If you’ve been following us all year you remember that first Mariah and Archer, then Beauty and Archer, appeared to be making a nest site on the north side of the Midtown Plaza tower. All of the human tenants are out of the tower and a large-scale asbestos removal project is under way now.
After the territory battle that displaced Mariah it appeared to our volunteer watchers that Archer and Beauty had settled into this location to start a nest. Then, after a few weeks they abandoned the site and moved to the prepared nest box at the Times Square building. We never went up to the presumed nest site at the Midtown Plaza tower because we didn’t want to stress the new pair if they were nesting, and because the building had been largely shut down.
Recently, Rochester Falconcam members Carol Phillips and Susan Conway were able to secure access to the ledge site one day before the asbestos abatement work got going. Carol took some pictures of the ledge (view her KodakGallery album) and reported on what they found.
We were able to get up to the same floor as the failed nest site. There were no windows from inside to view the gutter, so we walked out onto the top of the lower section of the building. The same level as the nest site gutter. We were able to view the gutter from the NE corner of the building looking south. The gutter is too narrow to walk out onto.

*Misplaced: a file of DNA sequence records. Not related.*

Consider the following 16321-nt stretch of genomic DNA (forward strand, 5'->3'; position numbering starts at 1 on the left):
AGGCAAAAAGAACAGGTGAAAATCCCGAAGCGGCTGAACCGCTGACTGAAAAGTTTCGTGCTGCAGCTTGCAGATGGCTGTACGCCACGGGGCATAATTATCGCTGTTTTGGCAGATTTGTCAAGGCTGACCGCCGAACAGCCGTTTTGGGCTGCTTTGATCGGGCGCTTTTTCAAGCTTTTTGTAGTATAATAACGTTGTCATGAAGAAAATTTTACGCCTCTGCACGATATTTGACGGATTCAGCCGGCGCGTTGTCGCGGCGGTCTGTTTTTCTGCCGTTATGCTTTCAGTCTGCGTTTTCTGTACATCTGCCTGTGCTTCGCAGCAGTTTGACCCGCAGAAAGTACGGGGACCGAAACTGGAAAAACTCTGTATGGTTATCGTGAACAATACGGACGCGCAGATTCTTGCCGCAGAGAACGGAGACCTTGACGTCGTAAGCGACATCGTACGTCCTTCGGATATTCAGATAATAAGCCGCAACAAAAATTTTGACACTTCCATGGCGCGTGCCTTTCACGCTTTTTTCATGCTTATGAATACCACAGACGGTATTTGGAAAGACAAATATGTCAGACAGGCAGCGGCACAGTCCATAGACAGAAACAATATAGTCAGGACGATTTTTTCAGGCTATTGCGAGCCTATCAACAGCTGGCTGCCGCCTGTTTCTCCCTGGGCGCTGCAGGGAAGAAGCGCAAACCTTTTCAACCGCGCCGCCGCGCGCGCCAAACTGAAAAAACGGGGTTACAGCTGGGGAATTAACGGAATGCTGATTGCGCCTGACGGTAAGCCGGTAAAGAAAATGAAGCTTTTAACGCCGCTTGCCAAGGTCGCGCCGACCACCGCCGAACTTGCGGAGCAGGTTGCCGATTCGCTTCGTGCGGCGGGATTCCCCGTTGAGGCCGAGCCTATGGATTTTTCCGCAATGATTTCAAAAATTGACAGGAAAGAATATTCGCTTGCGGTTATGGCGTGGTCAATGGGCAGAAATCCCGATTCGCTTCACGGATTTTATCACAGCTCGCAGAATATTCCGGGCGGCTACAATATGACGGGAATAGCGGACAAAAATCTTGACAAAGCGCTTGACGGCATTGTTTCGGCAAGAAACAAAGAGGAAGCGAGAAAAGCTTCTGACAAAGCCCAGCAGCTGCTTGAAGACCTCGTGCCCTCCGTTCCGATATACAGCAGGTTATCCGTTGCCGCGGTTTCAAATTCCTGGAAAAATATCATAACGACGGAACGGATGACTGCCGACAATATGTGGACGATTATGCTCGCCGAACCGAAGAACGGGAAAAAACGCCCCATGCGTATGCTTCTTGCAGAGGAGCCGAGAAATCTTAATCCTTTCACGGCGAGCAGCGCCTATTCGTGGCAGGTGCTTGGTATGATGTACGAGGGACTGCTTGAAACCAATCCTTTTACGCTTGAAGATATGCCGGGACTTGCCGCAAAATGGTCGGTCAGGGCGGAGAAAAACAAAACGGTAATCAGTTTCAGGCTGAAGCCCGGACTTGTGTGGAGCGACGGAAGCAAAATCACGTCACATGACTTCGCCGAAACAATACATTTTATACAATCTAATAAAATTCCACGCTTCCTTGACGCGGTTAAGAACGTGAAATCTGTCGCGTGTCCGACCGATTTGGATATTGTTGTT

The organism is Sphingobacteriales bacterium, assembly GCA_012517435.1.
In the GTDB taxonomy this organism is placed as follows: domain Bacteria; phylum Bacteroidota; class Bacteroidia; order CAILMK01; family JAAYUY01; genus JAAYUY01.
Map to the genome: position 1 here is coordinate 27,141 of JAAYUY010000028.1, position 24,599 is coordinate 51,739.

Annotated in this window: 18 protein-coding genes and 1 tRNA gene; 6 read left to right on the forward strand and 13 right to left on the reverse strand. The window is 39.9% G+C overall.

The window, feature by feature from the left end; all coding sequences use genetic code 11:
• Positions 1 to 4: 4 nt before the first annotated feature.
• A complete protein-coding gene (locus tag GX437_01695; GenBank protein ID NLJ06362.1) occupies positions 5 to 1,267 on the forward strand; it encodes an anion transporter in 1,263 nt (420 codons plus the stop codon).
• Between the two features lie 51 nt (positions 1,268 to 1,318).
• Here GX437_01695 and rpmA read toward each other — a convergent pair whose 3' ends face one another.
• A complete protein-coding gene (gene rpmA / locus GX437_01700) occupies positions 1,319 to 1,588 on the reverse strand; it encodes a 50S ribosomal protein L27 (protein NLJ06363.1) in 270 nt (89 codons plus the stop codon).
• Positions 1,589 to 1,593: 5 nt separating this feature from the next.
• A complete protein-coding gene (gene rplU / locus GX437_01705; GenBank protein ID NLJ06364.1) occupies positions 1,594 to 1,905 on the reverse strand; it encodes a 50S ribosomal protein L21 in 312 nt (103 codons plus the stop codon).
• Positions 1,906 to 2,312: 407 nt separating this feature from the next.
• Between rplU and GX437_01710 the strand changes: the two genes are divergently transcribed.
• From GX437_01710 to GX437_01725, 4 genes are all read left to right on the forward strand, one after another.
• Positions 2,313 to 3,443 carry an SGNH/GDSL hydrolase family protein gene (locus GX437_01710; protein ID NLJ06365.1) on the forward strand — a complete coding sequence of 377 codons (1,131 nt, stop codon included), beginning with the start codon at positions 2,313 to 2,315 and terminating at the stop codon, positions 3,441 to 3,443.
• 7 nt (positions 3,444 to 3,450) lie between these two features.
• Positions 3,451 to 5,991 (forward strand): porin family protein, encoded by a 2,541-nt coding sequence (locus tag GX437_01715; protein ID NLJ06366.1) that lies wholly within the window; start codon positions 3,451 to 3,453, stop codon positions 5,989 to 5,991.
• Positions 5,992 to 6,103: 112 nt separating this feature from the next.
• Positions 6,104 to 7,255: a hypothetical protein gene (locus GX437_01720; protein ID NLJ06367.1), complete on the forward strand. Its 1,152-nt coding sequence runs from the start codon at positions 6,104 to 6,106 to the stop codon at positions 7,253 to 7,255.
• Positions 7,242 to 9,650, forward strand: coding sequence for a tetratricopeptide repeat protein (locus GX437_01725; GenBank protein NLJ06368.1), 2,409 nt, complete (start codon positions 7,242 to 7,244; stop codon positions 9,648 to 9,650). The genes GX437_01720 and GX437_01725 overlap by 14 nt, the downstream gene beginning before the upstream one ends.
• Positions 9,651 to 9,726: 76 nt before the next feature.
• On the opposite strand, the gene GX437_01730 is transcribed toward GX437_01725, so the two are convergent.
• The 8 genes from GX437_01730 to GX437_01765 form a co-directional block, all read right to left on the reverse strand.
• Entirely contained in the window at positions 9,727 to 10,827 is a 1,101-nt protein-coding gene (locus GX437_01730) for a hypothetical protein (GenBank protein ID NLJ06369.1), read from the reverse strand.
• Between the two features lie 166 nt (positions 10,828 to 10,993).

There is no drainage from this gutter. In fact, there are pipes that are pointed down into this gutter to drain water from the tower above. During our torrential rain storms, this gutter would have filled with water. In my opinion, this nest would never have never [been] successful.
The gutter itself is about 12-15 inches wide and 7-8 inches deep.
Susan and I looked for evidence of broken eggs or anything else from a Peregrine nest, but couldn’t find anything.
So, it looks like Archer and Beauty may never have laid eggs at Midtown. If they did, the nest apparently failed and any trace of it has since been washed away. The site doesn’t look ideal for a nest in any case, since as Carol noted there’s not much drainage, and in fact the gutter might have collected rainwater from other parts of the building.
It’s not unusual for the nest of a new Peregrine pair to fail. We’ve also seen many cases in which Peregrines have made poor choices for nest sites. We’re glad that Archer and Beauty availed themselves of the artificial nest box at Times Square. It will provide an excellent nest, protected from too much wind, rain and sun. We’re hopeful that next year we’ll see them lay their first clutch of eggs in Rochester.